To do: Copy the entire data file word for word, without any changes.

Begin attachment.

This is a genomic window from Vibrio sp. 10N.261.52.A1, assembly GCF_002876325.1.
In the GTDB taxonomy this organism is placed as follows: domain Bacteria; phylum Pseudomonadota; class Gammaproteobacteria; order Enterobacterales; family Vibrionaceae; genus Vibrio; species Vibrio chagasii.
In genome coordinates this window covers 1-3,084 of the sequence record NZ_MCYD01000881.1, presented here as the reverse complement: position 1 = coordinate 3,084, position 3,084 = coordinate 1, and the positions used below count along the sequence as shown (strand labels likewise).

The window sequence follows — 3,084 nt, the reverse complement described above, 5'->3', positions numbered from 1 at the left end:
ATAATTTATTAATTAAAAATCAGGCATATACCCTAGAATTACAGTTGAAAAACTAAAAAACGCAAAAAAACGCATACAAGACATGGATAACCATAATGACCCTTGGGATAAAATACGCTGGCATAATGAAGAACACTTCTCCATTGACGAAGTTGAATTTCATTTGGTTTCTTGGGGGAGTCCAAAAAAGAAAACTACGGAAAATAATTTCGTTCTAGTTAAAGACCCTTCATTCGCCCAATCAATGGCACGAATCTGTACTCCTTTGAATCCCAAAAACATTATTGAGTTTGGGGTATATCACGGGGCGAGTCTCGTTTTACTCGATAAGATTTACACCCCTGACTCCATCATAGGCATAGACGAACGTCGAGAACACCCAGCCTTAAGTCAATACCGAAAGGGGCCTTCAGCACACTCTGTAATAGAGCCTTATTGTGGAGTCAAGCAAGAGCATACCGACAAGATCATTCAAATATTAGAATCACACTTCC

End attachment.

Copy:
This is a genomic window from Vibrio sp. 10N.261.52.A1, assembly GCF_002876325.1.
In the GTDB taxonomy this organism is placed as follows: domain Bacteria; phylum Pseudomonadota; class Gammaproteobacteria; order Enterobacterales; family Vibrionaceae; genus Vibrio; species Vibrio chagasii.
In genome coordinates this window covers 1-3,084 of the sequence record NZ_MCYD01000881.1, presented here as the reverse complement: position 1 = coordinate 3,084, position 3,084 = coordinate 1, and the positions used below count along the sequence as shown (strand labels likewise).

The window sequence follows — 3,084 nt, the reverse complement described above, 5'->3', positions numbered from 1 at the left end:
ATAATTTATTAATTAAAAATCAGGCATATACCCTAGAATTACAGTTGAAAAACTAAAAAACGCAAAAAAACGCATACAAGACATGGATAACCATAATGACCCTTGGGATAAAATACGCTGGCATAATGAAGAACACTTCTCCATTGACGAAGTTGAATTTCATTTGGTTTCTTGGGGGAGTCCAAAAAAGAAAACTACGGAAAATAATTTCGTTCTAGTTAAAGACCCTTCATTCGCCCAATCAATGGCACGAATCTGTACTCCTTTGAATCCCAAAAACATTATTGAGTTTGGGGTATATCACGGGGCGAGTCTCGTTTTACTCGATAAGATTTACACCCCTGACTCCATCATAGGCATAGACGAACGTCGAGAACACCCAGCCTTAAGTCAATACCGAAAGGGGCCTTCAGCACACTCTGTAATAGAGCCTTATTGTGGAGTCAAGCAAGAGCATACCGACAAGATCATTCAAATATTAGAATCACACTTCC